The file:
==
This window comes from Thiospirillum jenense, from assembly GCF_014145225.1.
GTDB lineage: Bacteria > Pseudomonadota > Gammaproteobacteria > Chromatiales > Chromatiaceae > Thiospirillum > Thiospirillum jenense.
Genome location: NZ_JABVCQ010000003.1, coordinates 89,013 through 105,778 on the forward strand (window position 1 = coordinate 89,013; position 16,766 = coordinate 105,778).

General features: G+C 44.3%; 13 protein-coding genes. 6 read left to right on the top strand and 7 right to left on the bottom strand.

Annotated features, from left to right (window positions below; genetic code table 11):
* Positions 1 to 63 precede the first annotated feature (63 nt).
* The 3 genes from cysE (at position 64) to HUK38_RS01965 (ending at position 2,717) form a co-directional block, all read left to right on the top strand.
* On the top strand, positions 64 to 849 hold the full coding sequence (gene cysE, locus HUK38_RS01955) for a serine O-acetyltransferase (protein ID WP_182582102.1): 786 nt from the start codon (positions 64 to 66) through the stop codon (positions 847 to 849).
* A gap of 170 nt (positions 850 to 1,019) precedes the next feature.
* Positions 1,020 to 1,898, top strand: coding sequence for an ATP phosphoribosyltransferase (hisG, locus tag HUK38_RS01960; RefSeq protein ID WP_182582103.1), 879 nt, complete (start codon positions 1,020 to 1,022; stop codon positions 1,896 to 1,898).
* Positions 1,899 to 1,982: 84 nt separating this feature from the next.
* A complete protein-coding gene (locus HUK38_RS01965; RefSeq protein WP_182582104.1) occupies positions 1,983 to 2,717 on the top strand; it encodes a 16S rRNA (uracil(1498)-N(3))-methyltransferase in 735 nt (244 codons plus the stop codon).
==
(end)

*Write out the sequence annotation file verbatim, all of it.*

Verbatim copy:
This window comes from Thiospirillum jenense, from assembly GCF_014145225.1.
GTDB lineage: Bacteria > Pseudomonadota > Gammaproteobacteria > Chromatiales > Chromatiaceae > Thiospirillum > Thiospirillum jenense.
Genome location: NZ_JABVCQ010000003.1, coordinates 89,013 through 105,778 on the forward strand (window position 1 = coordinate 89,013; position 16,766 = coordinate 105,778).

General features: G+C 44.3%; 13 protein-coding genes. 6 read left to right on the top strand and 7 right to left on the bottom strand.

Annotated features, from left to right (window positions below; genetic code table 11):
* Positions 1 to 63 precede the first annotated feature (63 nt).
* The 3 genes from cysE (at position 64) to HUK38_RS01965 (ending at position 2,717) form a co-directional block, all read left to right on the top strand.
* On the top strand, positions 64 to 849 hold the full coding sequence (gene cysE, locus HUK38_RS01955) for a serine O-acetyltransferase (protein ID WP_182582102.1): 786 nt from the start codon (positions 64 to 66) through the stop codon (positions 847 to 849).
* A gap of 170 nt (positions 850 to 1,019) precedes the next feature.
* Positions 1,020 to 1,898, top strand: coding sequence for an ATP phosphoribosyltransferase (hisG, locus tag HUK38_RS01960; RefSeq protein ID WP_182582103.1), 879 nt, complete (start codon positions 1,020 to 1,022; stop codon positions 1,896 to 1,898).
* Positions 1,899 to 1,982: 84 nt separating this feature from the next.
* A complete protein-coding gene (locus HUK38_RS01965; RefSeq protein WP_182582104.1) occupies positions 1,983 to 2,717 on the top strand; it encodes a 16S rRNA (uracil(1498)-N(3))-methyltransferase in 735 nt (244 codons plus the stop codon).